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    • Tim Tripcony
    • Posted on Wed 25 Sep 2013 07:40 AM

    NSF still has a limit on the total number of unique item names in a database. By default, it's 64KB for the sum total of all item names, so you'd still be limited to ~4000 comments per record (subject to how many "normal" items the app has). You can set the "Allow more fields in database" option in the database properties to bump this limit up to 22,893. It's unlikely that you'd get 23K comments on any record, so while it's still theoretically finite, in practice, it would almost certainly be enough. Keep in mind, however, this limit is based on item names across the entire NSF, not per note. So if you use this approach for 10 different features in the same NSF with different naming conventions for the incremented item names, you're limited to 23K for the sum total, so on average, each would be limited to ~2K, and a single document that contains a disproportionate number of items, that reduces the limit on how many items any future documents of a different type can store. In practice, again, you're rarely going to hit that limit, but it is a finite limit. The closest I've found to a truly limitless storage mechanism in NSF is MIME... which, now that Domino is so Java-centric, turns out to be a perfect container for serialized Java object hierarchies (or even just single objects). If you're interested, take a look at the work Jesse Gallagher did in this area:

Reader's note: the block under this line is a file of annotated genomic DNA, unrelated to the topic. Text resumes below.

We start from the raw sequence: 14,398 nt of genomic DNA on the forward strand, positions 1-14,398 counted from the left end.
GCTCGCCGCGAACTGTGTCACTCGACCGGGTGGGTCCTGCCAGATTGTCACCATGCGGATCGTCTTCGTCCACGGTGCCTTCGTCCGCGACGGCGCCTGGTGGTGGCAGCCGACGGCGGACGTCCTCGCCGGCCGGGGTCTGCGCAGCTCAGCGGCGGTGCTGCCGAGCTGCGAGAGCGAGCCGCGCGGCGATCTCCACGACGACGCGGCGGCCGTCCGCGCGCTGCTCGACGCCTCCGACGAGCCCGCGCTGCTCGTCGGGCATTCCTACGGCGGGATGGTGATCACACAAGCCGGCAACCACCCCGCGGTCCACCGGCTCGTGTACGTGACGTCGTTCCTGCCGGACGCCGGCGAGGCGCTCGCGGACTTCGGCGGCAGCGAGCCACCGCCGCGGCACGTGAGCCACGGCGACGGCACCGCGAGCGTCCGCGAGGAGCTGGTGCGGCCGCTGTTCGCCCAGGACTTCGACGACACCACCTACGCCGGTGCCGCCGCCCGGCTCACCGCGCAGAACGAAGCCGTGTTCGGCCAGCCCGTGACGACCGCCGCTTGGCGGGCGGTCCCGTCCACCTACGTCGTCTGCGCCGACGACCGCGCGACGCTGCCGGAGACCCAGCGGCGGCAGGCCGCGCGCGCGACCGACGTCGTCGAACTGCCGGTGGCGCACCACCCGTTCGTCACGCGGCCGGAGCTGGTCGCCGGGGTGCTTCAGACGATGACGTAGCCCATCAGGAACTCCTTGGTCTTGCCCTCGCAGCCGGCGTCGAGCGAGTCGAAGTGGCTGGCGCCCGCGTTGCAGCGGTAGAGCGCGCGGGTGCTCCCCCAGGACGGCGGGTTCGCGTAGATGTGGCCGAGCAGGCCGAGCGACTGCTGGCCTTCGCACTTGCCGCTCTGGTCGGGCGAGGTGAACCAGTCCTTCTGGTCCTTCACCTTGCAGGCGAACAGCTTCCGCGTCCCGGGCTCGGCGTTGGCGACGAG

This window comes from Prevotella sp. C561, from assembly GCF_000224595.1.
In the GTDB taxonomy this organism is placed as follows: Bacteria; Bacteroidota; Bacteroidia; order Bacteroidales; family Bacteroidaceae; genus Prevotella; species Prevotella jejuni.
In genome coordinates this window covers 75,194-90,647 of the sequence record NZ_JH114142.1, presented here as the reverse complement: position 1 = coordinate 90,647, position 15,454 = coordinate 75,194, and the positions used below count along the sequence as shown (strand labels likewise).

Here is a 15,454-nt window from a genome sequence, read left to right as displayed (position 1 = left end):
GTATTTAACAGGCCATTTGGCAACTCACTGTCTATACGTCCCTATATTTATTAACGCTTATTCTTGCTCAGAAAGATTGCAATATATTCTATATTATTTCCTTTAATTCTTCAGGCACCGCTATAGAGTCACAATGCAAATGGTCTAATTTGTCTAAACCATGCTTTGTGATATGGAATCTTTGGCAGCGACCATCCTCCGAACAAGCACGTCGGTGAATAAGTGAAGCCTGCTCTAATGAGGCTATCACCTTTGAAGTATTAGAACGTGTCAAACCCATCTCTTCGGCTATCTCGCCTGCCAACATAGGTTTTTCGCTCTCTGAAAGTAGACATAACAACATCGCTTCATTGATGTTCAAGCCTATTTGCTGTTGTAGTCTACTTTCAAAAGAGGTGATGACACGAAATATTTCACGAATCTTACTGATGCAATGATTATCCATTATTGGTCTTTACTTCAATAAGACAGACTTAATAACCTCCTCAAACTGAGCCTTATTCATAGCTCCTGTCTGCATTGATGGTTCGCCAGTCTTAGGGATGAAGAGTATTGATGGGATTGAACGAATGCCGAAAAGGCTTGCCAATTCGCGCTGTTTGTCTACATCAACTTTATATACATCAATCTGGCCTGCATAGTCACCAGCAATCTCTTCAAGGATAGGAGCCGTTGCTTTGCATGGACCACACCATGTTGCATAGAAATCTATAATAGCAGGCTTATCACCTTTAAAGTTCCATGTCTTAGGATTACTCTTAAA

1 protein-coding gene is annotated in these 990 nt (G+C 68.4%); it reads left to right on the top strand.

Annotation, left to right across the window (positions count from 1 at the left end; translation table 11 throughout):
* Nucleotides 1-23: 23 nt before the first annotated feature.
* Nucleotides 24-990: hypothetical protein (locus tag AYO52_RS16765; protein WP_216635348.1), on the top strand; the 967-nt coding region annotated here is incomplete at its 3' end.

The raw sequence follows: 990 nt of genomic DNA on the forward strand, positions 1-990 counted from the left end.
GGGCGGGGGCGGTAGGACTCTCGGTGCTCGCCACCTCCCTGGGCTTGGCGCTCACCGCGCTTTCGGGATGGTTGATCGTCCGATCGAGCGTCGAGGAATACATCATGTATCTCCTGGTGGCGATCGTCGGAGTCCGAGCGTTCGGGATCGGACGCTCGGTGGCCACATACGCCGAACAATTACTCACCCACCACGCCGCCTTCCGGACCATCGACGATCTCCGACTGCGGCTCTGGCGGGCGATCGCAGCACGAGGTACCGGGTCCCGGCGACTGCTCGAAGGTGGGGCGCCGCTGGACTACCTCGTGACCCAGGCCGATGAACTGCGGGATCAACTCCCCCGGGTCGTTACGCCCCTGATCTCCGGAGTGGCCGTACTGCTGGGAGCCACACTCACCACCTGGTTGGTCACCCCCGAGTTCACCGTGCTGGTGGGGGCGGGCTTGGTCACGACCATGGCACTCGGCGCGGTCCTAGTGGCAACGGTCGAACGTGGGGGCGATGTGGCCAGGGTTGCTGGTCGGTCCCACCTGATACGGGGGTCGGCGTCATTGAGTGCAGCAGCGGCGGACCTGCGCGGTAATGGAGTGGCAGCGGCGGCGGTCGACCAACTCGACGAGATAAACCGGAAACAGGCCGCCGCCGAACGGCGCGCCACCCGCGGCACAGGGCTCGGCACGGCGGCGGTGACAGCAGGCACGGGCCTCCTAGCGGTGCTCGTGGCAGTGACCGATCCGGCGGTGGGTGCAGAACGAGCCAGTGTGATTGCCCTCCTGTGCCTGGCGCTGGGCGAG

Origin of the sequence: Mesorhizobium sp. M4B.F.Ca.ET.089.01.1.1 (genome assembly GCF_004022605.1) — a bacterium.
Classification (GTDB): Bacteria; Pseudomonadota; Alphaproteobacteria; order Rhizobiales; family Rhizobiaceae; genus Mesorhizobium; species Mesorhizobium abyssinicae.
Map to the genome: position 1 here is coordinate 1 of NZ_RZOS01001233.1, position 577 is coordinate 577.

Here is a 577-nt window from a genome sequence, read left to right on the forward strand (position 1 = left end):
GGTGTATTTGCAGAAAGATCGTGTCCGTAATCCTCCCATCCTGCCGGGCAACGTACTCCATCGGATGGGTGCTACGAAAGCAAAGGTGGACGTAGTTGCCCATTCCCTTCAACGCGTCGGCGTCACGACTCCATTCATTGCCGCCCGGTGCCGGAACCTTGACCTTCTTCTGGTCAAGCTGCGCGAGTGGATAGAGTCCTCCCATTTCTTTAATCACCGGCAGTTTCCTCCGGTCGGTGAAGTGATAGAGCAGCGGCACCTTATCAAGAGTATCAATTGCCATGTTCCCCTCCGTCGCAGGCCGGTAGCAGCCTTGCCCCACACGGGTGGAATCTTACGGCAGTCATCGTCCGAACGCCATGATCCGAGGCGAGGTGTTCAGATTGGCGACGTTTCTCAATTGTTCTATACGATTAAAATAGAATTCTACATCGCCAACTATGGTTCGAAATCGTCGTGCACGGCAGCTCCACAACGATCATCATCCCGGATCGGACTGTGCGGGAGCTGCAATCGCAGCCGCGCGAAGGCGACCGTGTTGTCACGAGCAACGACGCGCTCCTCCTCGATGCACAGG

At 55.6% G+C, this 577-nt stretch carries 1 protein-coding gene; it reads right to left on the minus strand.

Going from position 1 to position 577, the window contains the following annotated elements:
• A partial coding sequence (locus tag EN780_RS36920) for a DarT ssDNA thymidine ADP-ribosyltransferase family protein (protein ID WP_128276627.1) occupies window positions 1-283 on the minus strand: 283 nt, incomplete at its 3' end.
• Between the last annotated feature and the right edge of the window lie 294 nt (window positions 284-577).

That implementation is XPage-specific, but there's no reason you couldn't take the base techniques from it and apply it within a Java agent.

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